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Old 12-12-2010, 07:22 AM   #1
courteous
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Exclamation $$ variable as GREP pattern: "weird" behavior


First, 35th field of "ls -l /proc/" is column with folder names.

So, the following snippet returns $PID (if found):
Code:
ls -l /proc/ | cut -d' ' -f35 | grep ^${PID}$
This doesn't work:
Code:
ls -l | cut -d' ' -f35 | grep ^$$$

Last edited by courteous; 12-12-2010 at 07:24 AM.
 
Old 12-12-2010, 07:55 AM   #2
grail
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Well I am going to start with .. What are you talking about?
Quote:
First, 35th field of "ls -l /proc/" is column with folder names.
The 35th field? This is based on what as a delimiter? Here is a snippet of 'ls -l /proc' for me:
Code:
dr-xr-xr-x  4 root       root                     0 2010-12-12 23:21 tty
-r--r--r--  1 root       root                     0 2010-12-12 23:21 uptime
-r--r--r--  1 root       root                     0 2010-12-12 23:21 version
-r--r--r--  1 root       root                     0 2010-12-12 23:21 version_signature
-r--------  1 root       root                     0 2010-12-12 23:21 vmallocinfo
-r--r--r--  1 root       root                     0 2010-12-12 23:21 vmstat
-r--r--r--  1 root       root                     0 2010-12-12 23:21 zoneinfo
I think you would agree that it will be difficult to find 35 fields in this??
Quote:
So, the following snippet returns $PID (if found):
How would this ever return a PID?? Last time I looked, ls has no idea about PIDS. And why would it need to if it is simply listing objects?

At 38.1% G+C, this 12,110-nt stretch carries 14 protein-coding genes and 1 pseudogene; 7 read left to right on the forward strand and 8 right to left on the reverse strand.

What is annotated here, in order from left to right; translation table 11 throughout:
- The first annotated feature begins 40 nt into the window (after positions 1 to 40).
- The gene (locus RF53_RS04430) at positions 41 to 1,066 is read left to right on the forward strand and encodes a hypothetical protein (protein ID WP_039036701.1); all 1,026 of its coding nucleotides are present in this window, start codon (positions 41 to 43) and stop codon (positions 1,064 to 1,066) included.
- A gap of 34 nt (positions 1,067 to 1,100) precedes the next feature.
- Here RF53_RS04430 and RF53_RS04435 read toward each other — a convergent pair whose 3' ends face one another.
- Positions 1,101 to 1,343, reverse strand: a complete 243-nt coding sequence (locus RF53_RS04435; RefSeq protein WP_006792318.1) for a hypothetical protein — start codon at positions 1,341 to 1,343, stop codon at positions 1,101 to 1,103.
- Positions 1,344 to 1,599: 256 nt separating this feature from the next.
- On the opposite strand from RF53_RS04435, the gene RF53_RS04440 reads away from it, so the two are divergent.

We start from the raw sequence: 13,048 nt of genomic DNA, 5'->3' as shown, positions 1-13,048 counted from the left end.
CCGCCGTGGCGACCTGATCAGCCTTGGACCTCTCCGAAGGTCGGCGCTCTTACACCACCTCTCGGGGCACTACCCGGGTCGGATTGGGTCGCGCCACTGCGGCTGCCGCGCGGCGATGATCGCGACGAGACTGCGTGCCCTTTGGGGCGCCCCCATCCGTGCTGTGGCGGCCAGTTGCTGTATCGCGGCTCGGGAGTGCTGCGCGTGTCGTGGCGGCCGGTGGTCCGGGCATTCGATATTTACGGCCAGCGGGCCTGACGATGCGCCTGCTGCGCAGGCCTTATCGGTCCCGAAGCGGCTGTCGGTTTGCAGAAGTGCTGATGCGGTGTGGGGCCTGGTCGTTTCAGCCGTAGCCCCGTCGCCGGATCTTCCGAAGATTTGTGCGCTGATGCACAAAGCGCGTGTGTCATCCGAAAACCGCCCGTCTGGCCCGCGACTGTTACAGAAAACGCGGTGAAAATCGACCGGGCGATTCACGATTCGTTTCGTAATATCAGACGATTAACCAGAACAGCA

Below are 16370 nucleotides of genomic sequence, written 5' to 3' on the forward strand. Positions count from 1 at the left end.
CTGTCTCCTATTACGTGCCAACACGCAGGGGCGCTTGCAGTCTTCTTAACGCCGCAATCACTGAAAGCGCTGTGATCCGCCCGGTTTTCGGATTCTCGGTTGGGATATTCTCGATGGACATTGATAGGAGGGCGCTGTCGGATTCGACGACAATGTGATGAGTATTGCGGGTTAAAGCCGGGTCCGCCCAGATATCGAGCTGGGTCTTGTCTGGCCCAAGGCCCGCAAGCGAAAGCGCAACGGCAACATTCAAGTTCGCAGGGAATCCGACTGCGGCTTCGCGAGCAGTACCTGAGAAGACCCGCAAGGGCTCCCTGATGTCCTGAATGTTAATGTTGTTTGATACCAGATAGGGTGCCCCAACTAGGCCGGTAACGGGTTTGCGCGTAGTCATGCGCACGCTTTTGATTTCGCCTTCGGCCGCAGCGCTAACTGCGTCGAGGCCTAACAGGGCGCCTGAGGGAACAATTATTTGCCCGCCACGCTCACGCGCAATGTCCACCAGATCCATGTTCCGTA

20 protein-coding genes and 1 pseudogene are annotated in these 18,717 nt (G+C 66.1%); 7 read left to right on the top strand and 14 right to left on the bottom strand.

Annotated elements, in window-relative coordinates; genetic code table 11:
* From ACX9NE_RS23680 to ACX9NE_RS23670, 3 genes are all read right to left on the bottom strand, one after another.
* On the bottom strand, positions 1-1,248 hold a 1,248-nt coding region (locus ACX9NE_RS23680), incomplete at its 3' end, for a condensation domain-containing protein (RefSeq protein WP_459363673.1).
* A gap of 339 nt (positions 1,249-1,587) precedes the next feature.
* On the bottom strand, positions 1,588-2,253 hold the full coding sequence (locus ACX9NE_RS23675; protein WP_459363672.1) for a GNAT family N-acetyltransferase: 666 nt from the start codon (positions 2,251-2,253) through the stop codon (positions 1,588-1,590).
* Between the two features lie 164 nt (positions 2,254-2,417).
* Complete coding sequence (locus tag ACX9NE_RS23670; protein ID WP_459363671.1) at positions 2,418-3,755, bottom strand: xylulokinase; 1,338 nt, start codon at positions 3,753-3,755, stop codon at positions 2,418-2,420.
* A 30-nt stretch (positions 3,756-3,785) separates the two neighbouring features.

Quote:
This doesn't work:
As far as I can tell, none of what you have shown works.
 
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Old 12-12-2010, 09:15 AM   #3
colucix
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Hmmm... I agree with grail: it's not clear at all what you're trying to achieve and what you're talking about. Anyway, the grep command with $$ works for me, if the PID of the current shell is expected. Eventually you may try:
Code:
... | grep ^${$}$
 
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Old 12-12-2010, 09:21 AM   #4
courteous
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Thank you both. 35th field is based on space (' ') delimiter: there must be some better way to extract folder's name (the last "column)? (I've tried with default TAB delimiter, but it doesn't work.)
 
Old 12-12-2010, 09:29 AM   #5
colucix
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Why you don't use simply ls (without -l) to list the content of /proc? In this way you can avoid extraction.

To by-pass the multiple spaces problem you can use awk which treats multiple spaces as a single delimiter by default. For example:
Code:
ls -l | awk '{print $NF}'
This works if directories or file names don't have spaces in their name (otherwise they are treated as delimiter as well). A workaround in awk is:
Code:
ls -l | awk '{print substr($0,index($0,$9))}'
if the column containing directories names is the 9th (on some systems is the 8th, depending on the timestamp format).
 
  


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